# Straight Lines – Complete Guide For Class 11 Math Chapter 9

Our learning resources for Mathematics Class 11 ‘Straight Lines’ chapter 9 are designed to ensure that you grasp this concept with clarity and perfection. Whether you’re studying for an upcoming exam or strengthening your concepts, our engaging animated videos, practice questions, and notes offer you the best of integrated learning with interesting explanations and examples.

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## Introduction To Straight Lines

In this chapter, we explore the fundamental concepts related to straight lines in coordinate geometry. Key topics include the slope of a line, various forms of the equation of a line (slope-intercept form, point-slope form, two-point form, and general form), and the concepts of parallel and perpendicular lines. The chapter also covers important geometric conditions such as the distance between two points, the distance of a point from a line, and the area of a triangle formed by three points. These concepts are essential for understanding higher-level geometry and calculus.

- In geometry, a line is a fundamental object, made up of points. Lines are an idealization of such objects, have no width or height, and are usually considered to be infinitely long.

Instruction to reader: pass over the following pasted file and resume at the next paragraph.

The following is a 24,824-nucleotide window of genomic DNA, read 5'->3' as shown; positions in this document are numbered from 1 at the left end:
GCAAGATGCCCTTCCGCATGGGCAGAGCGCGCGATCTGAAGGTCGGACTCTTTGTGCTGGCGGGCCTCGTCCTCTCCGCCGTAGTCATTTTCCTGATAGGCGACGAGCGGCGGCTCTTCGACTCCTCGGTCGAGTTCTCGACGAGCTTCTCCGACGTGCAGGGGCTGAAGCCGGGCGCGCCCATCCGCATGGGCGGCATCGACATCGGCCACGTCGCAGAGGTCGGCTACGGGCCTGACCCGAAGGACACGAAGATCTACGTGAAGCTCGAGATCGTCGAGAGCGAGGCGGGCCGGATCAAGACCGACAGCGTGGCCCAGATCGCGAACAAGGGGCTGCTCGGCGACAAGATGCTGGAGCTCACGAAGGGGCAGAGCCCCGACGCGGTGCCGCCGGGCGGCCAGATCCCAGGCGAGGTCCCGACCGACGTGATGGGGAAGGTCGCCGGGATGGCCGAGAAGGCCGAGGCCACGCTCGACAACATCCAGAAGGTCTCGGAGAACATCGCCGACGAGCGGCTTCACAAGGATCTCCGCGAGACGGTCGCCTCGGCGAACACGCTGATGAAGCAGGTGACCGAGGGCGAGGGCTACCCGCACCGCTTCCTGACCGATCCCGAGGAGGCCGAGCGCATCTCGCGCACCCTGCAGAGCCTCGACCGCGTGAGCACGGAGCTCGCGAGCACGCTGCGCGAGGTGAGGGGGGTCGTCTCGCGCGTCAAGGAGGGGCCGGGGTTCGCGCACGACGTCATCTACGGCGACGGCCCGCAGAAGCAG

- The Definition of a straight line: A line traced by a point traveling in a constant direction is called a straight line.
- In coordinate geometry, straight lines in a Cartesian plane are described algebraically by linear equations.

## Slope of a Line

Let θ be the angle made by the line with the positive direction of the x-axis in an anticlockwise sense.

The slope of the line is defined as:

m = tanθ

For θ = 90°, the slope is not defined.

## When Coordinates of Any Two Points on the Line are Given

Let A(x₁,y₁) and B(x₂,y₂) be two points on a non-vertical line L. The inclination of line L with the positive direction of the x-axis is θ. The slope of line L is given by:

m = tanθ = y₂−y₁/x₂−x₁

### Example:

Find the slope of the line that passes through the points (1, 1) and (2, -2).

Solution:

m = −2−1/2−1 = −3

## Condition for Parallelism of Lines in Terms of Their Slopes